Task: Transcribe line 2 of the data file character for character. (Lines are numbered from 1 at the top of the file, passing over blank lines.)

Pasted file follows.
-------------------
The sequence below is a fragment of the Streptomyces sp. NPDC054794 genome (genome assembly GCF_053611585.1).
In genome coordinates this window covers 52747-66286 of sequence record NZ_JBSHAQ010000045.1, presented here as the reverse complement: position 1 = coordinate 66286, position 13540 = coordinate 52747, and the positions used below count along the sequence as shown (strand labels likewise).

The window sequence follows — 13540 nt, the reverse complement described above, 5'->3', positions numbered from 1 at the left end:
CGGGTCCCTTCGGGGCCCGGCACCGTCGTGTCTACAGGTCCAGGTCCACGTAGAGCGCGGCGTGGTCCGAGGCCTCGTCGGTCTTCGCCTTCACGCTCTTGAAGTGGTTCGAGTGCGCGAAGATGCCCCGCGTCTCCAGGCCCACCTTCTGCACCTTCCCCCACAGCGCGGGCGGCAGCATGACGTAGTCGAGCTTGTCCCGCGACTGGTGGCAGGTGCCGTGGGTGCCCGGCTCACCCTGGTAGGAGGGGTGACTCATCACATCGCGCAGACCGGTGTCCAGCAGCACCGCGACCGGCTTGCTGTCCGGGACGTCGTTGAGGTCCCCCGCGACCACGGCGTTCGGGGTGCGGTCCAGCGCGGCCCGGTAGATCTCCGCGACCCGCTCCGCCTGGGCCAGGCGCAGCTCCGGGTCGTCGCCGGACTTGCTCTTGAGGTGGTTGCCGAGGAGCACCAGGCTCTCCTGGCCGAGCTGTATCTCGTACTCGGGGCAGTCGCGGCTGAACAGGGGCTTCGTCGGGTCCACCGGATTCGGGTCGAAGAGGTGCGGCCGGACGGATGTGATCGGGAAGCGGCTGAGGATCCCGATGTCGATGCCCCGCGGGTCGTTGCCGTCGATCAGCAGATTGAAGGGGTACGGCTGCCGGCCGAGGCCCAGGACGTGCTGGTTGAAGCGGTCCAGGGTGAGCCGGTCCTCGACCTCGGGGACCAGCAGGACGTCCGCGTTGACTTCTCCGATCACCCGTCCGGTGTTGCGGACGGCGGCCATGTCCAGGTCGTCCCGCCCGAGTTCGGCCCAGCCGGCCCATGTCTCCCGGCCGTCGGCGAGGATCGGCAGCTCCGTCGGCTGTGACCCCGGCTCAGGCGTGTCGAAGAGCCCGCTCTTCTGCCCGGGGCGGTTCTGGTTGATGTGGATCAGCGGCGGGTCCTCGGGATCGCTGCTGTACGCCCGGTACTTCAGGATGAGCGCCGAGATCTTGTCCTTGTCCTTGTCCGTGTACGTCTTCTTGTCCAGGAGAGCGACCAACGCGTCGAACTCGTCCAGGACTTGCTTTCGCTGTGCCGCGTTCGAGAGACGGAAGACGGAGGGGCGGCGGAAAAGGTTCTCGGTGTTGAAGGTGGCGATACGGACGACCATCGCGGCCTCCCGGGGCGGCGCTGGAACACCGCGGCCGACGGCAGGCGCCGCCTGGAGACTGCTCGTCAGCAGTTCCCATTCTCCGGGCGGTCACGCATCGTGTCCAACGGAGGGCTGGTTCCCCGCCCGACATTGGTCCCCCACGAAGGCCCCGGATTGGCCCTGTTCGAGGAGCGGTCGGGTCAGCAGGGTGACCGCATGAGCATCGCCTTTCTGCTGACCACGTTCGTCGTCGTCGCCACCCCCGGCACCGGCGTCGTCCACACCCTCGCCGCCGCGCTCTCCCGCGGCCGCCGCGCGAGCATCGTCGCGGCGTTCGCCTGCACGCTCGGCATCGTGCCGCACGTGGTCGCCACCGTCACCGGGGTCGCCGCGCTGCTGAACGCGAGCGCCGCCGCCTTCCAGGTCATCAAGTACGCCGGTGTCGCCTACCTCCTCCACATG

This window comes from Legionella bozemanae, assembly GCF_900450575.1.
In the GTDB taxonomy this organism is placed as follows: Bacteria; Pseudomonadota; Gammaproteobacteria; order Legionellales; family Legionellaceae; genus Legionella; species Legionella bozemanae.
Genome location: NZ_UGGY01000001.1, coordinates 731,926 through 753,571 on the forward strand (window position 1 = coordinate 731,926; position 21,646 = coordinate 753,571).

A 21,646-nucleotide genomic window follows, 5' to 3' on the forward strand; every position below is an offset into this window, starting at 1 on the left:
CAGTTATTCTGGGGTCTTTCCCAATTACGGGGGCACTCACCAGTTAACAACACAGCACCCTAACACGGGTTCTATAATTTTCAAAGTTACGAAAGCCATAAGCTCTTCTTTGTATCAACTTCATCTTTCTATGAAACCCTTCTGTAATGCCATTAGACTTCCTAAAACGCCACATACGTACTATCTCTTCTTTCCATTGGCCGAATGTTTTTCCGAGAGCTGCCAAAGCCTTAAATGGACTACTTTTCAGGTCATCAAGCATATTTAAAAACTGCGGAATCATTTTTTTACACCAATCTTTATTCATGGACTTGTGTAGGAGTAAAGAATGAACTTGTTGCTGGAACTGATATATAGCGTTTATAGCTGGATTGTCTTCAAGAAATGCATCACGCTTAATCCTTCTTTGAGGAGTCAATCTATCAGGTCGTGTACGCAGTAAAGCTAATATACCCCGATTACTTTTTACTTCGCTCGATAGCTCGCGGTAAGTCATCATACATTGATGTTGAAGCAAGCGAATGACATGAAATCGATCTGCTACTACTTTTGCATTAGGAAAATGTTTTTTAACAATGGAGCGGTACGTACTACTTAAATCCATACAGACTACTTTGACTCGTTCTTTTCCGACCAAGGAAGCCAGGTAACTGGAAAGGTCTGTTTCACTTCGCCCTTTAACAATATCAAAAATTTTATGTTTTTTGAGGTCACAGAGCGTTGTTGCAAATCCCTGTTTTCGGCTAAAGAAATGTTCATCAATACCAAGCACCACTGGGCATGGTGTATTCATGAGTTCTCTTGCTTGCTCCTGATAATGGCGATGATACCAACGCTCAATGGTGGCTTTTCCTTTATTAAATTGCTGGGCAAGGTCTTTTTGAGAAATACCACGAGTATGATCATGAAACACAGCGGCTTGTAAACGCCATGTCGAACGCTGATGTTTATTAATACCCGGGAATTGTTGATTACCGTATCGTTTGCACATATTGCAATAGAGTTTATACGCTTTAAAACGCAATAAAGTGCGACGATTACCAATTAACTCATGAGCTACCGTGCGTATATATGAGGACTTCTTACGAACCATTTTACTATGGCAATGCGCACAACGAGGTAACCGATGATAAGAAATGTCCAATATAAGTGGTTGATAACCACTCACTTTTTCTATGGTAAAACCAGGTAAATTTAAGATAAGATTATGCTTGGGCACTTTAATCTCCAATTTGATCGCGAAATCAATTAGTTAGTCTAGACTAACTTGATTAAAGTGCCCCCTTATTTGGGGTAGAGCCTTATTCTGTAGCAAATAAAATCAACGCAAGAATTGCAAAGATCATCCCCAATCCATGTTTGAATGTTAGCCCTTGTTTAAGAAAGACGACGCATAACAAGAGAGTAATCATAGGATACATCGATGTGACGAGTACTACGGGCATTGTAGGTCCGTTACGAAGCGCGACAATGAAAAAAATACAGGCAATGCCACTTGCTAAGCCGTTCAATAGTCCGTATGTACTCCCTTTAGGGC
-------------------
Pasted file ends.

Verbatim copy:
In genome coordinates this window covers 52747-66286 of sequence record NZ_JBSHAQ010000045.1, presented here as the reverse complement: position 1 = coordinate 66286, position 13540 = coordinate 52747, and the positions used below count along the sequence as shown (strand labels likewise).